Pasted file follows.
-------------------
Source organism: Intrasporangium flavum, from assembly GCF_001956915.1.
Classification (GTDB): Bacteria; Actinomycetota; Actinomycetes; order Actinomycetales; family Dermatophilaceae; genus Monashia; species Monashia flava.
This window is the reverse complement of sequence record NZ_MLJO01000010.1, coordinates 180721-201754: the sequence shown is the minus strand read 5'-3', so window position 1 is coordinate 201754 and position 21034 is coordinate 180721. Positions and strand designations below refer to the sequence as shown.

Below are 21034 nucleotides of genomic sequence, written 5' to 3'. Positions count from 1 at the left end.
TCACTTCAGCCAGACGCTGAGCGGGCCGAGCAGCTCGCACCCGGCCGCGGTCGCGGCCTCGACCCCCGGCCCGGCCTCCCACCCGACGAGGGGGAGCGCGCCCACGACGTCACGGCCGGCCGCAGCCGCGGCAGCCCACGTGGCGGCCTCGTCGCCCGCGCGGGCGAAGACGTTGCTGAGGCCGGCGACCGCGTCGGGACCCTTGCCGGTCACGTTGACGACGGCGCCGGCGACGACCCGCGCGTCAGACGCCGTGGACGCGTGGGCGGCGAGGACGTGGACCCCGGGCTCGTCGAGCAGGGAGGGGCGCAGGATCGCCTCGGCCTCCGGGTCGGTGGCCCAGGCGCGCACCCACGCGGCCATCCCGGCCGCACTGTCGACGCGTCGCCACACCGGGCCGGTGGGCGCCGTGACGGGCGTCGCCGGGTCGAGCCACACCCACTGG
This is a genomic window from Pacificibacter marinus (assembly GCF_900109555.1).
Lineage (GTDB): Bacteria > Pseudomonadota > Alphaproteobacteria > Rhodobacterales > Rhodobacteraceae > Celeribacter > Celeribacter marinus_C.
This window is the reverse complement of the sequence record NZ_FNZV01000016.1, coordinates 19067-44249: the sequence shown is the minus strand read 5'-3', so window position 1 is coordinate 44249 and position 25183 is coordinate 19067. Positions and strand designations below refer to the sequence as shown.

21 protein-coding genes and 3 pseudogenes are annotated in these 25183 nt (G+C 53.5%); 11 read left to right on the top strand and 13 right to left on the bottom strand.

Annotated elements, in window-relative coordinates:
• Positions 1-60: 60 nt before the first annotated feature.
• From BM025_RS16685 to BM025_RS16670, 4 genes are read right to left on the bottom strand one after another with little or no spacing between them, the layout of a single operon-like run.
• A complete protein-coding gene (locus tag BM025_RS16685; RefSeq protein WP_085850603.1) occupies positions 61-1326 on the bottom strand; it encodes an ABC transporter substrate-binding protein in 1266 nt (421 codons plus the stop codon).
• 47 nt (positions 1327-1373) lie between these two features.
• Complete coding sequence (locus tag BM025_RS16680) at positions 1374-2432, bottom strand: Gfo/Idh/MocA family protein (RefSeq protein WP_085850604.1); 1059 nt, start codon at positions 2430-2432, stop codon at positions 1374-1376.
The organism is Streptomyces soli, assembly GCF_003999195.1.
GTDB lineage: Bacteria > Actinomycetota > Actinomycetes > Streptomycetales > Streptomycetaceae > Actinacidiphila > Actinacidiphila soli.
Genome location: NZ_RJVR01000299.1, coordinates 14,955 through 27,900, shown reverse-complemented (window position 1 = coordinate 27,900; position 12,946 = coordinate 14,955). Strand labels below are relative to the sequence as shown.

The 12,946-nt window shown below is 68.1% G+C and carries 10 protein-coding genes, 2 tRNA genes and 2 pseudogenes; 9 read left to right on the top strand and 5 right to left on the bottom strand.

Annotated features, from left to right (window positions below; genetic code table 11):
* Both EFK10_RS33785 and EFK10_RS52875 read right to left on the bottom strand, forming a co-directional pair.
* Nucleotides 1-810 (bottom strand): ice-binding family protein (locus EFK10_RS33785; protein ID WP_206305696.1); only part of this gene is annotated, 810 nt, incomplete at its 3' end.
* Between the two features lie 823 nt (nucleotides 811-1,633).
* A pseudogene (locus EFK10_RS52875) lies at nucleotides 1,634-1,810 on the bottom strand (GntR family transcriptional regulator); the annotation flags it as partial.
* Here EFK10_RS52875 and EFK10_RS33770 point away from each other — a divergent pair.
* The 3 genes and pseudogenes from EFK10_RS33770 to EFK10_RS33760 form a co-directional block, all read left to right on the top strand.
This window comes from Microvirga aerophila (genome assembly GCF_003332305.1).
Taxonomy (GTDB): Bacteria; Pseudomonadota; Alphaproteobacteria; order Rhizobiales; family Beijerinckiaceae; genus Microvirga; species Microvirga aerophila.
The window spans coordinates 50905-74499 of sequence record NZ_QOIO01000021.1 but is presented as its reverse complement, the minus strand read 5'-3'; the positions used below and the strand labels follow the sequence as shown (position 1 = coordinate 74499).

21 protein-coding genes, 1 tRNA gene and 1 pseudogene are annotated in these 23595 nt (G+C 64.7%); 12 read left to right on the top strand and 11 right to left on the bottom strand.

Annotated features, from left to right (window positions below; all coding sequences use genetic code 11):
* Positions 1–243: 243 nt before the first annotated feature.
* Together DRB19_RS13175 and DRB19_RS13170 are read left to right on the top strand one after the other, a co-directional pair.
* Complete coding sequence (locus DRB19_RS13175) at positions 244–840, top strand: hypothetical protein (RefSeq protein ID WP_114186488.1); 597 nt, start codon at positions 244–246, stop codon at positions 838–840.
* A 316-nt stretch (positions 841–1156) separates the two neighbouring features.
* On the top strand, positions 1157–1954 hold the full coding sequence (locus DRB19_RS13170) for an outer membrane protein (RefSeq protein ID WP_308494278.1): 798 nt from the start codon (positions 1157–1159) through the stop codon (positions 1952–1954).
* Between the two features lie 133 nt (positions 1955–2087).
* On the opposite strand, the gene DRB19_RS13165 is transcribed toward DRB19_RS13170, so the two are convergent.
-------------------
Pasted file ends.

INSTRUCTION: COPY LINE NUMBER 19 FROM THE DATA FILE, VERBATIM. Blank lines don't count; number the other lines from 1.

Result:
The 12,946-nt window shown below is 68.1% G+C and carries 10 protein-coding genes, 2 tRNA genes and 2 pseudogenes; 9 read left to right on the top strand and 5 right to left on the bottom strand.